Houston Police Officer Paul Lassalle said it used to be easy spotting drunk drivers.
“Prior to the use of cell phones, they were the ones creeping along on the freeway creating a traffic hazard or veering out of their lanes into the path of other vehicles,” said Officer Lassalle. “Today, half of those drivers are not drunk. They’re on the phone texting.”
Lassalle, a member of Houston’s DWI Task Force, says texting drivers are dangerous because they are taking their eyes off the roadway.
“They are basically driving blind,” said Lassalle.
The Houston Police Department strongly supports legislation that will get the word out to everyone and modify the behavior that is not all right to text and drive.
The National Safety Council says a quarter of all traffic mishaps involve drivers using cell phones.
Driving while texting is much worse. According to the Virginia Tech Transportation Institute, a texting driver is 23 times more likely to be involved in vehicle crash than a non-texting driver.
“I think Texans are starting to see the impact of these distracted drivers on our city streets and highways. You don’t want to be near them,” said Mark Hanna, a spokesman for the Insurance Council of Texas. “Every auto accident caused by a texting driver is a careless act and is clearly preventable. Somehow we need to get drivers to understand that texting and other distractions increase the risk of being involved in an automobile wreck.”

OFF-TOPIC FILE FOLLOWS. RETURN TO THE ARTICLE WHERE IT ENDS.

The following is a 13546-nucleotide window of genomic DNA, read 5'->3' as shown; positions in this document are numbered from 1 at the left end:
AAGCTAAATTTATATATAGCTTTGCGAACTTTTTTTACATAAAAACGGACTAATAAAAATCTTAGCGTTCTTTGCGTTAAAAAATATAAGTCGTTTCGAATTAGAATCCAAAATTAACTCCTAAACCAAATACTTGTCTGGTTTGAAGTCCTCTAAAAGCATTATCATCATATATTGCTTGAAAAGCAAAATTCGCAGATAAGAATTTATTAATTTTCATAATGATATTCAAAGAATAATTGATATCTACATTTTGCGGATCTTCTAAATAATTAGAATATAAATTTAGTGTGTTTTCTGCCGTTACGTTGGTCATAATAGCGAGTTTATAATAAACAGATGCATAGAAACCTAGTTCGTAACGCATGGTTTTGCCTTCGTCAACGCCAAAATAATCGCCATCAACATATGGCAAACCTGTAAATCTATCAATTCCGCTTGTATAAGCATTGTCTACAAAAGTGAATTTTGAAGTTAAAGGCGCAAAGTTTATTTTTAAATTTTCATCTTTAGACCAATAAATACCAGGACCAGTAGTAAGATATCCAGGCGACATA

Dr. Paul Atchley, a nationally recognized authority on distracted driving who is director of the Ph.D Program in Cognitive Psychology, University of Kansas, said, “The research on distracted driving is very persuasive. There is no such thing as multi-tasking. We may switch back and forth between tasks, but it is impossible to concentrate on two activities at the same time.”
Dr. Atchley said research showed that drivers recognize the risks of distracted driving and that they are becoming more willing to take action to end this risky behavior. His own research shows that drivers treat a texting driver as more responsible for a crash than a drunk driver.
“One of the difficulties we face is that many in our society have come to believe that texting is socially acceptable at any time, including while driving. But common sense and research tells us that you cannot text safely while driving any more than you can be intoxicated safely while driving.”
Source: The Insurance Council of Texas